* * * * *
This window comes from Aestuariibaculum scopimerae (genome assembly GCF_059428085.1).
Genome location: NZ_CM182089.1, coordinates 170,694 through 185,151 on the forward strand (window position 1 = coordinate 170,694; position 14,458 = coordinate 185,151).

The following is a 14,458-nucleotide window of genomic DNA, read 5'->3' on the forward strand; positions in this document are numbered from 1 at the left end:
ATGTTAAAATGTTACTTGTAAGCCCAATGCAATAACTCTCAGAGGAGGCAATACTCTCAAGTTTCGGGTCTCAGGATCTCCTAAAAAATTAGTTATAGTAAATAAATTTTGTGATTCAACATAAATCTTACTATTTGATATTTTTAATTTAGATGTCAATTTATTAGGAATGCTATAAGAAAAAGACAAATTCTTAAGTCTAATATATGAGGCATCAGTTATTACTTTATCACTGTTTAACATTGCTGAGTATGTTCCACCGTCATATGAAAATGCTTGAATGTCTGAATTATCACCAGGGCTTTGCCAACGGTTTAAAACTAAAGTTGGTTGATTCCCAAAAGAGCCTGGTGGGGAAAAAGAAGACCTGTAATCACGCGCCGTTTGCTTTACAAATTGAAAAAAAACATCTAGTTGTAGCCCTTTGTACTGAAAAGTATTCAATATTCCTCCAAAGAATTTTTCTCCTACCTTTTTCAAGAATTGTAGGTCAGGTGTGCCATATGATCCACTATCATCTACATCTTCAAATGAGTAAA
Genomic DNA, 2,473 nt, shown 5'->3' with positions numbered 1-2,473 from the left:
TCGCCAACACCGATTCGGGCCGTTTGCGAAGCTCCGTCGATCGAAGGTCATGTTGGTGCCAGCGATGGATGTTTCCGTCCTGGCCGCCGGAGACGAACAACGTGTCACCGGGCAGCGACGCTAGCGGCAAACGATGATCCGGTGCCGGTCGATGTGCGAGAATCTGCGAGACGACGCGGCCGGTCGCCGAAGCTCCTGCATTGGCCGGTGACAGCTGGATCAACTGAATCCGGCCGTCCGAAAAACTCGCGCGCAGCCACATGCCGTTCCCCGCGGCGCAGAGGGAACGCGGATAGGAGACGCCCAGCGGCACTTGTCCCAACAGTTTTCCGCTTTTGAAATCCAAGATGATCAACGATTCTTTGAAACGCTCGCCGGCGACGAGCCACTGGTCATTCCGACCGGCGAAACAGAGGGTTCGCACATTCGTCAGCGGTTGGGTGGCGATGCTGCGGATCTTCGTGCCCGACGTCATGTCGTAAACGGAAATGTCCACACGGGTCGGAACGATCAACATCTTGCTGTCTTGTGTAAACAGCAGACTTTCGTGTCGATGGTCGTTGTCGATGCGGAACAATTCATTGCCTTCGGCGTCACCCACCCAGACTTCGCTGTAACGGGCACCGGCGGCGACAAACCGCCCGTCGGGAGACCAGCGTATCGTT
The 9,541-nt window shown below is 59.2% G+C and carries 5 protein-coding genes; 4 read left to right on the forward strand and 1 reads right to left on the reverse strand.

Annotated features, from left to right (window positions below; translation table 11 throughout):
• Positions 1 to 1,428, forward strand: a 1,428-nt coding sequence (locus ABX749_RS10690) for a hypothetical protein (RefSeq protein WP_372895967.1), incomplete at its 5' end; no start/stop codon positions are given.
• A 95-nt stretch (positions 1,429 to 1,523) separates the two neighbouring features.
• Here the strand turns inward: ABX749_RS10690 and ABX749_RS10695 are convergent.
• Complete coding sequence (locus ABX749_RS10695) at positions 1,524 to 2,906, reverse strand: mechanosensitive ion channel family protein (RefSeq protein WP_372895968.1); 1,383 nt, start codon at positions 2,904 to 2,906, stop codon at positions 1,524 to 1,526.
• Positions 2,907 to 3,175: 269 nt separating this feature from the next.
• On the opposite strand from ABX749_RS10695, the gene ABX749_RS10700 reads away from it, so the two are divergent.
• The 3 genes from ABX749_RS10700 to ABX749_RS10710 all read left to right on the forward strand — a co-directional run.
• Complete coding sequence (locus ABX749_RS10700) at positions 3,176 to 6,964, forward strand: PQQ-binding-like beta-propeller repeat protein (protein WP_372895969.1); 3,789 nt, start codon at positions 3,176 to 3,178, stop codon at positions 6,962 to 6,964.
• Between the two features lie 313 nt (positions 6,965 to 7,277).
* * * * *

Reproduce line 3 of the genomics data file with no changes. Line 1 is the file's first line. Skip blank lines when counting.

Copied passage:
The following is a 14,458-nucleotide window of genomic DNA, read 5'->3' on the forward strand; positions in this document are numbered from 1 at the left end: